The unprecedented humanitarian tragedy caused by the earthquakes in Turkey and nothern Syria might be the beginning of the end for President Erdogan’s bid for reelection. Buildings collapsing and burying thousands of residents, the shortcomings of the government’s rescue efforts and the increasing anger of survivors have displaced all other headlines.
Atıl Tuna Yalçın, 13 February 2023
The magnitude of the devastation in Turkey from the huge earthquakes on 6 February 2023 is incredibly saddening, as the death toll is officially reported to have reached over 28 000 and is expected to rise to 50 000 or more, since the affected areas were intensely populated cities making up 15% of the entire population of Turkey.
The epicenter of the earthquake was Kahramanmaraş; the other cities that suffered the most are the southern provinces of Adana, Hatay, Antakya, Gaziantep, Kilis, Adıyaman, Malatya and Şanlıurfa. Journalists report that the cities are slowly turning into ghost towns as those affected are emigrating en masse to the western provinces. The situation still remains desperate for those whose relatives are still under the rubble, with nothing left to do but to plea to rescue teams for help.
In the aftermath of these earthquakes, criticism of the government has mounted for not responding quickly enough to the affected areas. Despite the deployment of 25 000 emergency workers, the response has fallen short of reaching out effectively to many people on time.
The wide-scale destruction of infrastructure caused by the earthquake as well as freezing temperatures have hampered rescue efforts and decreased the chances for survival of those that are still trapped.
President Erdogan has declared a three-month state of emergency in the southern provinces of Turkey and harshly reacted to criticisms on the late deployment of the army. The shortcomings of the government’s response have exposed the ineffectiveness of the decision-making mechanism established under the new presidential system.
Meanwhile, many countries from around the world have sent rescue teams and donations in the form of financial support, clothing and medical supplies.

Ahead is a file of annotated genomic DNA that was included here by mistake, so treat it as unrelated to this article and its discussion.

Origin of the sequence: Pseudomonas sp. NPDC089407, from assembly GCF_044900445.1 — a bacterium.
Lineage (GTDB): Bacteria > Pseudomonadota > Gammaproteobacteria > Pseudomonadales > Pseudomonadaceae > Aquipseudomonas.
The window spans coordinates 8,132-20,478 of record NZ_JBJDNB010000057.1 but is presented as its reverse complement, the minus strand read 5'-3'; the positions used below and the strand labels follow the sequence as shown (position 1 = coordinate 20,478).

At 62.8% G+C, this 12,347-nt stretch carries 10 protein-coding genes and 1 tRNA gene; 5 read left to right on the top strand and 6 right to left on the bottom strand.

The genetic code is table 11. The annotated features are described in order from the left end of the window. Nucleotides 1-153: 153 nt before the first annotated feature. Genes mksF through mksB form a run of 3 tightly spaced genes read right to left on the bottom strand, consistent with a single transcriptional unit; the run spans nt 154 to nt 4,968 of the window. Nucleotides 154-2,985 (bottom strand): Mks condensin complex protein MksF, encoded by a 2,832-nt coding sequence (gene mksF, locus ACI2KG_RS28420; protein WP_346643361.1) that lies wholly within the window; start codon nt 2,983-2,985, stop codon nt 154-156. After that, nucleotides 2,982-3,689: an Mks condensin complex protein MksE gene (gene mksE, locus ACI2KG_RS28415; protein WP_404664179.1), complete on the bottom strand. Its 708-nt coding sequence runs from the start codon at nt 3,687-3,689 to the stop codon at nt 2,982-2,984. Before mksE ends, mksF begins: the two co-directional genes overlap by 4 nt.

Construction projects were one of the main pillars on which Erdogan based Turkey’s “economic boom” after coming to power in 2002. This has been an effective tool to generate more jobs in rural areas where the majority of the population made up his conservative voter base.
It also helped his party, the AKP, consolidate its power by favoring loyalist firms and awarding them most of the contracts for construction projects. This trend was widely observed during the gentrification process in İstanbul as well as in the recently affected southern provinces.
Following the devastation of the 1999 earthquake, changes were made in legislation regarding tightening building codes. However, the favoritism and clear negligence on the part of authorities who did not adequately enforce and enact the building standards in these codes resulted in many buildings unable to withstand the recent earthquake disaster.
Many of the buildings that collapsed in the region were the product of AKP’s rent-seeking relationships with the local authorities, which paved the way for low-cost low-standard construction in the last two decades.
A prominent example of lack of enforcement is the so-called ‘’Construction Peace’’, a program that came into force just before the 2018 presidential elections which enabled issuing of licenses for a fee to more than three million buildings with weak components that needed to be upgraded to become earthquake resilient.
Today, despite building code restrictions, one-third of the 18 000 million residential buildings in Turkey are estimated to be incapable of withstanding a major earthquake.
The main opposition leader, Kemal Kılıçdaroğlu, retaliated against the government by demanding that the authorities account for how the so-called ‘Earthquake tax’, collected for 20 years and estimated to be around USD 4.6 billion, was spent. It is assumed that the AKP channeled the money to fund its infrastructure projects and to pay off IMF debts.
Yet the Turkish mainstream media continue to portray the situation mainly as a consequence of a natural disaster to avoid criticism of the government, with Erdogan stating on 9 February: ‘’We are closely monitoring those who intend to set our people against each other with fake news and distortions’’. Five Turkish journalists have reportedly been arrested on suspicion of disseminating anti-government propaganda.
On 9 February, the government restricted access to various social media platforms such as Twitter, TikTok and Instagram on the grounds that some people are spreading disinformation. The ban was repealed after 12 hours, after a public backlash against this decision and owing to the reality that social media play an important role in relief and rescue efforts. The rescuers were able to reach many people with the help of Twitter and social media posts. People who were trapped were able to ask for help via tweeting or sharing their location by posting on Instagram.
On the other hand, anger is being directed by ultra-nationalists towards Syrian refugees, who are being targeted as looters. The head of the Homeland Party, Ümit Özdağ, is leading an anti-refugee campaign despite the ongoing support of Syrians volunteering to help with the rescue and relief efforts.
Erdogan won the elections in 2002 partly as a reaction to the corruption scandals and economic turmoil resulting from the 1999 earthquake. As Turkey now faces possibly the worst humanitarian crisis in its modern history, Erdogan’s response to the latest earthquake devastation will be decisive in determining the outcome of the upcoming elections in May 2023.